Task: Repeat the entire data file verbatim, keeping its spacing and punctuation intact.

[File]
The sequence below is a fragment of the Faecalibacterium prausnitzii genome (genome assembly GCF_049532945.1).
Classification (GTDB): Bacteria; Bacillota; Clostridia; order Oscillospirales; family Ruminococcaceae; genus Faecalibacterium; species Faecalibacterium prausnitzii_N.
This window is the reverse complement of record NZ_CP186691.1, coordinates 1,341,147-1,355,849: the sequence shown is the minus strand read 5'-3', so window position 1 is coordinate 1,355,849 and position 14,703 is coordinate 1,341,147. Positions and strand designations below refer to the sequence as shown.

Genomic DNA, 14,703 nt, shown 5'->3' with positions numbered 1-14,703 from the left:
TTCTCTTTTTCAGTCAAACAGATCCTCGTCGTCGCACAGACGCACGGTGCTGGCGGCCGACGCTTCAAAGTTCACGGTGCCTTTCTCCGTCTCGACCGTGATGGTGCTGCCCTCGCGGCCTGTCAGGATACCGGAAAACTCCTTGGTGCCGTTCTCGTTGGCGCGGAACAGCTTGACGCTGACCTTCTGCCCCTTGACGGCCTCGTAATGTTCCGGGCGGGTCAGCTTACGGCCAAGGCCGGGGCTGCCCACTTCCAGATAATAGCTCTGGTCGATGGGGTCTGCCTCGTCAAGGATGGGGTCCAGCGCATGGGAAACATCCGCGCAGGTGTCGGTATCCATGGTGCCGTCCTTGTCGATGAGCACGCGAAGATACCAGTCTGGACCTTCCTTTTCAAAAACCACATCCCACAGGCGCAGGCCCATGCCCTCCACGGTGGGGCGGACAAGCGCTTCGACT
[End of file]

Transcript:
The sequence below is a fragment of the Faecalibacterium prausnitzii genome (genome assembly GCF_049532945.1).
Classification (GTDB): Bacteria; Bacillota; Clostridia; order Oscillospirales; family Ruminococcaceae; genus Faecalibacterium; species Faecalibacterium prausnitzii_N.
This window is the reverse complement of record NZ_CP186691.1, coordinates 1,341,147-1,355,849: the sequence shown is the minus strand read 5'-3', so window position 1 is coordinate 1,355,849 and position 14,703 is coordinate 1,341,147. Positions and strand designations below refer to the sequence as shown.

Genomic DNA, 14,703 nt, shown 5'->3' with positions numbered 1-14,703 from the left:
TTCTCTTTTTCAGTCAAACAGATCCTCGTCGTCGCACAGACGCACGGTGCTGGCGGCCGACGCTTCAAAGTTCACGGTGCCTTTCTCCGTCTCGACCGTGATGGTGCTGCCCTCGCGGCCTGTCAGGATACCGGAAAACTCCTTGGTGCCGTTCTCGTTGGCGCGGAACAGCTTGACGCTGACCTTCTGCCCCTTGACGGCCTCGTAATGTTCCGGGCGGGTCAGCTTACGGCCAAGGCCGGGGCTGCCCACTTCCAGATAATAGCTCTGGTCGATGGGGTCTGCCTCGTCAAGGATGGGGTCCAGCGCATGGGAAACATCCGCGCAGGTGTCGGTATCCATGGTGCCGTCCTTGTCGATGAGCACGCGAAGATACCAGTCTGGACCTTCCTTTTCAAAAACCACATCCCACAGGCGCAGGCCCATGCCCTCCACGGTGGGGCGGACAAGCGCTTCGACT